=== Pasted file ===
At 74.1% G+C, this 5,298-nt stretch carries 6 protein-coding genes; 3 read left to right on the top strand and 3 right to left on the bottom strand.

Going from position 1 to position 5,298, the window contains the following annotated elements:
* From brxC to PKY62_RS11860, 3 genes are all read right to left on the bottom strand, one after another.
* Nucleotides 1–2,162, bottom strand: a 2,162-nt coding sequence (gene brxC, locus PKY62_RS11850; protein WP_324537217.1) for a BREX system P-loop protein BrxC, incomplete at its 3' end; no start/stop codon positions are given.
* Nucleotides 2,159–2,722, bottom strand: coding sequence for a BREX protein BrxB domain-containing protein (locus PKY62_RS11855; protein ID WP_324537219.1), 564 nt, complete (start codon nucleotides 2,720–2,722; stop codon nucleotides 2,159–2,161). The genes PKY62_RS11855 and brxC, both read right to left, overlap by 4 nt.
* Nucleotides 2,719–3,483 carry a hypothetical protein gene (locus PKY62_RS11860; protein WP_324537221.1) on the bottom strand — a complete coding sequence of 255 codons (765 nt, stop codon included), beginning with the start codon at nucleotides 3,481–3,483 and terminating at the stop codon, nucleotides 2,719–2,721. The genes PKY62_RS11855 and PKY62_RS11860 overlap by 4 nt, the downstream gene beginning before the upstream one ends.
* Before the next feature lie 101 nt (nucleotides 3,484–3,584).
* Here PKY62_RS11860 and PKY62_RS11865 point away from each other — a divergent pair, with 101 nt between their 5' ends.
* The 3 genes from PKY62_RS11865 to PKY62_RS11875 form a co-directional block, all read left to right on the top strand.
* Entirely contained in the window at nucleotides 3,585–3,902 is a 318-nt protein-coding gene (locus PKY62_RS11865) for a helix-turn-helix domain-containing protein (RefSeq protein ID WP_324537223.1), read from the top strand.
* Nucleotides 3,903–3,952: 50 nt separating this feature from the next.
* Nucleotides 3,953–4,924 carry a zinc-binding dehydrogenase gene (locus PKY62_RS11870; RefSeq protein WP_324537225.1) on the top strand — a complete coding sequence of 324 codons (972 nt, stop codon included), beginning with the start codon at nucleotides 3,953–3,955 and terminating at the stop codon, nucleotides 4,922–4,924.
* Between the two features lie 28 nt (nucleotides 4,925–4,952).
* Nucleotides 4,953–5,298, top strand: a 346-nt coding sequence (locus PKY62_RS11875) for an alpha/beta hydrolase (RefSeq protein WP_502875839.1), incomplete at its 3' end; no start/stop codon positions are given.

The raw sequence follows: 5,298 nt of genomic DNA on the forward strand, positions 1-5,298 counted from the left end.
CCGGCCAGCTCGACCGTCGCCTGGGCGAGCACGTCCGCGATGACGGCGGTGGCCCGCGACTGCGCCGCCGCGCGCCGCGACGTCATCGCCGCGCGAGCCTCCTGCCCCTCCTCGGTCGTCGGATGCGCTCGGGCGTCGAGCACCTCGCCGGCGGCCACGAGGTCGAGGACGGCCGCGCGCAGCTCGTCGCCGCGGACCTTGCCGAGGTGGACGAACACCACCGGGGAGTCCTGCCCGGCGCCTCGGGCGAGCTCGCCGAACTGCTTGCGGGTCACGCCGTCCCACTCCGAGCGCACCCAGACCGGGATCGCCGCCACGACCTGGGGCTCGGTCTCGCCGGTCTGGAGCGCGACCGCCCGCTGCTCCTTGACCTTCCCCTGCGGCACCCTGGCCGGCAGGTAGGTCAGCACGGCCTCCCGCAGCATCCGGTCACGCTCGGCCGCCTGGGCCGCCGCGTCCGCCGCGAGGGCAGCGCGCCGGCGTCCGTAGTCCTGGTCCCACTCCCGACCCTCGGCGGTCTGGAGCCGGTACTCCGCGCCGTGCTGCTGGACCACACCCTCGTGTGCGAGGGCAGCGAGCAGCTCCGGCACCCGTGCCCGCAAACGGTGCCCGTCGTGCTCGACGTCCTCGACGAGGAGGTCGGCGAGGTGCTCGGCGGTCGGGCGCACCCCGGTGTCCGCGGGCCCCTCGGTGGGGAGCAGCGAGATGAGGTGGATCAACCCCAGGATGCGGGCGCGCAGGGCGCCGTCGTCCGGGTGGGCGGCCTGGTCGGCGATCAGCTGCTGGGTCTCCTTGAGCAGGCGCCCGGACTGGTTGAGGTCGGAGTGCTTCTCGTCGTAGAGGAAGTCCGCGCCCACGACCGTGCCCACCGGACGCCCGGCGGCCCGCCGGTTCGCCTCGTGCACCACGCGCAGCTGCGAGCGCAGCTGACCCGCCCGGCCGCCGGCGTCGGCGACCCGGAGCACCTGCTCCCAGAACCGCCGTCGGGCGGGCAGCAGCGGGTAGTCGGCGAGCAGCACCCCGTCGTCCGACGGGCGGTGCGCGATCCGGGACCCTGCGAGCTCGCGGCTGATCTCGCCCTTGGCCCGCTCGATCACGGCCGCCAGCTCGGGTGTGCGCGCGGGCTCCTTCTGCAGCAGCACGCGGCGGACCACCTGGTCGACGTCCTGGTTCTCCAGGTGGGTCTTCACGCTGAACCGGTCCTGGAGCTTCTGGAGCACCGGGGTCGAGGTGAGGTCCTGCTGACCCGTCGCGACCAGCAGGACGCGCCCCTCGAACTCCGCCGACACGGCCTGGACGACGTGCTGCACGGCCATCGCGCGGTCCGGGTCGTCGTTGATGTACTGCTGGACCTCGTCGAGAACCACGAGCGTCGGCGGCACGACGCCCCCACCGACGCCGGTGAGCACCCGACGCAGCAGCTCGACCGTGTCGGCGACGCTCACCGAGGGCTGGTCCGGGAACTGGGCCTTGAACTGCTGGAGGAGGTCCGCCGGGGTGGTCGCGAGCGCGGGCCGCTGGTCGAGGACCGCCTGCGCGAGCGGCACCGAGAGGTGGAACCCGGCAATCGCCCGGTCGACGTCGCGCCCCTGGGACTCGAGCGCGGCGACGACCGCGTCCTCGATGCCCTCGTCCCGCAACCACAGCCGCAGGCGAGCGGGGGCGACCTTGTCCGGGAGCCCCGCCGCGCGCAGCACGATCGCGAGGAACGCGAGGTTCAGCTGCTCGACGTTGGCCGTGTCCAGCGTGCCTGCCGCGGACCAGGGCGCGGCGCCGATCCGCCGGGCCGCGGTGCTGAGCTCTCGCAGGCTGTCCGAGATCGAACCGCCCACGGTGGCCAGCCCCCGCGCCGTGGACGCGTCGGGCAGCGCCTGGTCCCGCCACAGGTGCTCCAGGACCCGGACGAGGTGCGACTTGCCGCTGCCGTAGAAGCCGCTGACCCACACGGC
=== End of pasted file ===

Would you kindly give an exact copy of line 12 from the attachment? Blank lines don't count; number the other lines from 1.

* Nucleotides 3,953–4,924 carry a zinc-binding dehydrogenase gene (locus PKY62_RS11870; RefSeq protein WP_324537225.1) on the top strand — a complete coding sequence of 324 codons (972 nt, stop codon included), beginning with the start codon at nucleotides 3,953–3,955 and terminating at the stop codon, nucleotides 4,922–4,924.